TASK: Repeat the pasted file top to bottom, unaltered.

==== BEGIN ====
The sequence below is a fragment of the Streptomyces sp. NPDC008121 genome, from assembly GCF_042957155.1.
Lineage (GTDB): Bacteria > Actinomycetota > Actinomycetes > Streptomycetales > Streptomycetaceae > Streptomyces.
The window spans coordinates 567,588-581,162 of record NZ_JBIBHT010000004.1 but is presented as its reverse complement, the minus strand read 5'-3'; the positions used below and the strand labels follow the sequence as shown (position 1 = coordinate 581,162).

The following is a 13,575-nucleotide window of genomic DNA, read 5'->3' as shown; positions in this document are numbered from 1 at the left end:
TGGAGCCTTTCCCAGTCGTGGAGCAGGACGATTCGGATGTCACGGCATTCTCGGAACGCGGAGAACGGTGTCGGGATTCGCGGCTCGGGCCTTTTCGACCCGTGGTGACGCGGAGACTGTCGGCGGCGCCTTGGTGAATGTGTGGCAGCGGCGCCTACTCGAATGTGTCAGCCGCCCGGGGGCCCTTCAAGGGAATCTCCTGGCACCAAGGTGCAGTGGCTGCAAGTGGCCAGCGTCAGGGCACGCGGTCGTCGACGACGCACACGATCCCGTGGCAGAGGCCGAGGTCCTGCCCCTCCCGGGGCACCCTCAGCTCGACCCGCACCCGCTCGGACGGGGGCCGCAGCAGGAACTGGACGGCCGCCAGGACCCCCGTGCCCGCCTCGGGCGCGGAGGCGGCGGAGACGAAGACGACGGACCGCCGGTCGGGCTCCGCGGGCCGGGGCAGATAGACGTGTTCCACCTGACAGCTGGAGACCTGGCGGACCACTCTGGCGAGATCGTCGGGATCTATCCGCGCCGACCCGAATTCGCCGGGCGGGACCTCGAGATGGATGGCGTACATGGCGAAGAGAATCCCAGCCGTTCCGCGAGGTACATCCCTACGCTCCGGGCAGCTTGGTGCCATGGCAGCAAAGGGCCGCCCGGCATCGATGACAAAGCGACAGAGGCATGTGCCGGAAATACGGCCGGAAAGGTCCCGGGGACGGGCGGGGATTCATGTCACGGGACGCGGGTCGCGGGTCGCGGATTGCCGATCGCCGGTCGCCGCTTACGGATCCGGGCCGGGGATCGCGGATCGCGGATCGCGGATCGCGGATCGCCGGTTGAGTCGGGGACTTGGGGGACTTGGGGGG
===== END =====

The sequence below is a fragment of the Streptomyces sp. NPDC008121 genome, from assembly GCF_042957155.1.
Lineage (GTDB): Bacteria > Actinomycetota > Actinomycetes > Streptomycetales > Streptomycetaceae > Streptomyces.
The window spans coordinates 567,588-581,162 of record NZ_JBIBHT010000004.1 but is presented as its reverse complement, the minus strand read 5'-3'; the positions used below and the strand labels follow the sequence as shown (position 1 = coordinate 581,162).

The following is a 13,575-nucleotide window of genomic DNA, read 5'->3' as shown; positions in this document are numbered from 1 at the left end:
TGGAGCCTTTCCCAGTCGTGGAGCAGGACGATTCGGATGTCACGGCATTCTCGGAACGCGGAGAACGGTGTCGGGATTCGCGGCTCGGGCCTTTTCGACCCGTGGTGACGCGGAGACTGTCGGCGGCGCCTTGGTGAATGTGTGGCAGCGGCGCCTACTCGAATGTGTCAGCCGCCCGGGGGCCCTTCAAGGGAATCTCCTGGCACCAAGGTGCAGTGGCTGCAAGTGGCCAGCGTCAGGGCACGCGGTCGTCGACGACGCACACGATCCCGTGGCAGAGGCCGAGGTCCTGCCCCTCCCGGGGCACCCTCAGCTCGACCCGCACCCGCTCGGACGGGGGCCGCAGCAGGAACTGGACGGCCGCCAGGACCCCCGTGCCCGCCTCGGGCGCGGAGGCGGCGGAGACGAAGACGACGGACCGCCGGTCGGGCTCCGCGGGCCGGGGCAGATAGACGTGTTCCACCTGACAGCTGGAGACCTGGCGGACCACTCTGGCGAGATCGTCGGGATCTATCCGCGCCGACCCGAATTCGCCGGGCGGGACCTCGAGATGGATGGCGTACATGGCGAAGAGAATCCCAGCCGTTCCGCGAGGTACATCCCTACGCTCCGGGCAGCTTGGTGCCATGGCAGCAAAGGGCCGCCCGGCATCGATGACAAAGCGACAGAGGCATGTGCCGGAAATACGGCCGGAAAGGTCCCGGGGACGGGCGGGGATTCATGTCACGGGACGCGGGTCGCGGGTCGCGGATTGCCGATCGCCGGTCGCCGCTTACGGATCCGGGCCGGGGATCGCGGATCGCGGATCGCGGATCGCGGATCGCCGGTTGAGTCGGGGACTTGGGGGACTTGGGGGG